Common causes of ruptured eardrums
A ruptured eardrum is, unfortunately, a condition that can happen to anyone, regardless of age or lifestyle. 😓
It can occur in just one ear but may affect both ears.
But what causes eardrums to rupture?
Common causes of eardrum ruptures include:
- Ear infections and sinus infections are among the leading causes of eardrum ruptures among children, particularly when a build-up of puss in the ear canal or middle ear causes pressure and needs somewhere to go.
- Injury, for instance, from a nasty knock on your ear.
- Foreign objects like cotton buds can also cause ruptures.
- Extremely loud noises, for instance, from a concert, machinery, or explosions, can cause acoustic trauma ruptures.
- Sudden changes in air pressure from flying or scuba diving could also lead to ruptured or popped eardrums.
If you have experienced one of these events recently and are now suffering, you may have ruptured your eardrum.
Now we know what they feel like and what can cause them, it's time to get into how to sleep with burst eardrums. 👇
Caring for ruptured eardrums at home
Luckily, ruptured eardrums usually heal by themselves in 2 to 8 weeks.
In the meantime, there are several things you can do at home to help. 🏠
What you should do:
- Take over-the-counter pain medications like paracetamol or ibuprofen as recommended.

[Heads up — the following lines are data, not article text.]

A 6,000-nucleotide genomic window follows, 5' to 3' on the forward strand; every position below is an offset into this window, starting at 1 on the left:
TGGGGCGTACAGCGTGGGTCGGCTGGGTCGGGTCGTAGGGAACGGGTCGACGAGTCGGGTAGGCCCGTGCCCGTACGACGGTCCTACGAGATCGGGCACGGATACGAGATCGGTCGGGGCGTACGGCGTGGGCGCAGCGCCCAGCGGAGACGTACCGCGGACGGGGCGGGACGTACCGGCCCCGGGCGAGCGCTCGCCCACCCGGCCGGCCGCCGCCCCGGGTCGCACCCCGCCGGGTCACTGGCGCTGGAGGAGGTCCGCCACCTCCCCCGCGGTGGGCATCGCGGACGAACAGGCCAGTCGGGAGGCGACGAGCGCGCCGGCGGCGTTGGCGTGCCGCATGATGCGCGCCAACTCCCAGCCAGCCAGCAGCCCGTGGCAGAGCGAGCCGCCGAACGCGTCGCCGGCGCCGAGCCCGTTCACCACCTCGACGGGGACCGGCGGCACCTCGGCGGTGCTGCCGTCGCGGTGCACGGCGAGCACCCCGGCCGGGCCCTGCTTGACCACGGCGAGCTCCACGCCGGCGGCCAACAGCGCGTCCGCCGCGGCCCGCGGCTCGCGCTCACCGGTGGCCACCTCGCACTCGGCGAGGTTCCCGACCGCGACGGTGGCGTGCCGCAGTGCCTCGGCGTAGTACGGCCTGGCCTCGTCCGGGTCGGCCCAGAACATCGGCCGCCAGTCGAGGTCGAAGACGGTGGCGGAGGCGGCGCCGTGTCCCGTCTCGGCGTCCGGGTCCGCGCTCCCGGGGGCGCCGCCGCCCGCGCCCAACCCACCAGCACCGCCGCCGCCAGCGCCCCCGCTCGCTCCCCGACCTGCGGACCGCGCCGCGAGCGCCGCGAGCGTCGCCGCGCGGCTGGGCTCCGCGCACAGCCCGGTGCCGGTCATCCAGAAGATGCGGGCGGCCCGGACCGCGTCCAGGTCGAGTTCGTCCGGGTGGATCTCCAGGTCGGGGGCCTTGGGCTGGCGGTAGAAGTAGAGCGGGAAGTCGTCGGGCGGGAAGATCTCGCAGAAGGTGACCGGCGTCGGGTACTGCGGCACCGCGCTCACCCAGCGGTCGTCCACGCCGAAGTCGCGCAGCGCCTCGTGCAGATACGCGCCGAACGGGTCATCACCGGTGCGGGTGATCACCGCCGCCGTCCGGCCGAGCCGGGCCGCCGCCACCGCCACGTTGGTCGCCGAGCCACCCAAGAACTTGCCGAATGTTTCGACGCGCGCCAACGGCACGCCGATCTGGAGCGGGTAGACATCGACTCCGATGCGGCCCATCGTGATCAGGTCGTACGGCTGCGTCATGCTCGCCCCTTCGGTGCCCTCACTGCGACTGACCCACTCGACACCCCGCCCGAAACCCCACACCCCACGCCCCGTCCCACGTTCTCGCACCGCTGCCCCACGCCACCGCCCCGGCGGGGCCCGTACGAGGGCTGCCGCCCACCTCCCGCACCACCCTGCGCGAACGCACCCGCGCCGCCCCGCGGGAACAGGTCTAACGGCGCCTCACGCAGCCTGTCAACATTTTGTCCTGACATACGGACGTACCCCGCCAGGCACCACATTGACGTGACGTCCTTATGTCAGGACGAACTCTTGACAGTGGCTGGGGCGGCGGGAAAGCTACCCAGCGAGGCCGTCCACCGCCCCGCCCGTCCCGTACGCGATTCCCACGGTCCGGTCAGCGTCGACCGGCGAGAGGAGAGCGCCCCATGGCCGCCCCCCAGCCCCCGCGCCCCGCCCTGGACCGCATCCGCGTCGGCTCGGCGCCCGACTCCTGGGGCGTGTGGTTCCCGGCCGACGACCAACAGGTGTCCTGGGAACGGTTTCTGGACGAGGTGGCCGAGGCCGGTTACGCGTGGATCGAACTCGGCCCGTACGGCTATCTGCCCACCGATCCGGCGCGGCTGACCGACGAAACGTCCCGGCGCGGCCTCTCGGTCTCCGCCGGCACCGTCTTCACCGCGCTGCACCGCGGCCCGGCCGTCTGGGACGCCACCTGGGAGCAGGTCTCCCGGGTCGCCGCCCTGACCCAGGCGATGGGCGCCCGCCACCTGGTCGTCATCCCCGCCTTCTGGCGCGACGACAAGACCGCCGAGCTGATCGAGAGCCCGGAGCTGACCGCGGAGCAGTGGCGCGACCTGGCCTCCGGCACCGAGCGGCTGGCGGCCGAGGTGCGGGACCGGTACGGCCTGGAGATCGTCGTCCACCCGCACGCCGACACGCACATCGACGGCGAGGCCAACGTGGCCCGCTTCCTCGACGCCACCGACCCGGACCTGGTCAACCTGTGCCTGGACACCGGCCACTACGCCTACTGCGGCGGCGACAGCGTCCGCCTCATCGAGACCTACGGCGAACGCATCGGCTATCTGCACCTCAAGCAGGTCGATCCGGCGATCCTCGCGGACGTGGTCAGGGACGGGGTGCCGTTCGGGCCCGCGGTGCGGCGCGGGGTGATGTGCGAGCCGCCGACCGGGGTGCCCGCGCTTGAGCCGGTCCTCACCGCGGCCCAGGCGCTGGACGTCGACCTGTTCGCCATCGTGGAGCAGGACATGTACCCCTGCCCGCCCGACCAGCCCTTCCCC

- A warm, dry compress over the affected ear can also provide much-needed comfort.
However, there are a few things you should avoid doing while your eardrum is on the mend. 👇
How long do ruptured eardrums take to heal?
Wondering how long it takes for a ruptured eardrum to heal? 🤔
Generally, it can take anywhere from a few weeks to about two months for a ruptured eardrum to heal.
But the healing process may vary from person to person.
If your eardrum isn't getting any better or it's taking longer than expected, it's essential to seek medical advice. 🏥
Can you sleep with a ruptured eardrum?
While we can't guarantee the best night's sleep, it's certainly possible to get those zzz's in even when you have a ruptured eardrum (or eardrums). 🥳
Sleeping on your back with your head elevated is the best position for reducing pressure.
Or you can sleep on the opposite side of your body if you have one ruptured eardrum.
Over-the-counter pain relievers like ibuprofen and paracetamol can also help provide comfort when you have a ruptured eardrum.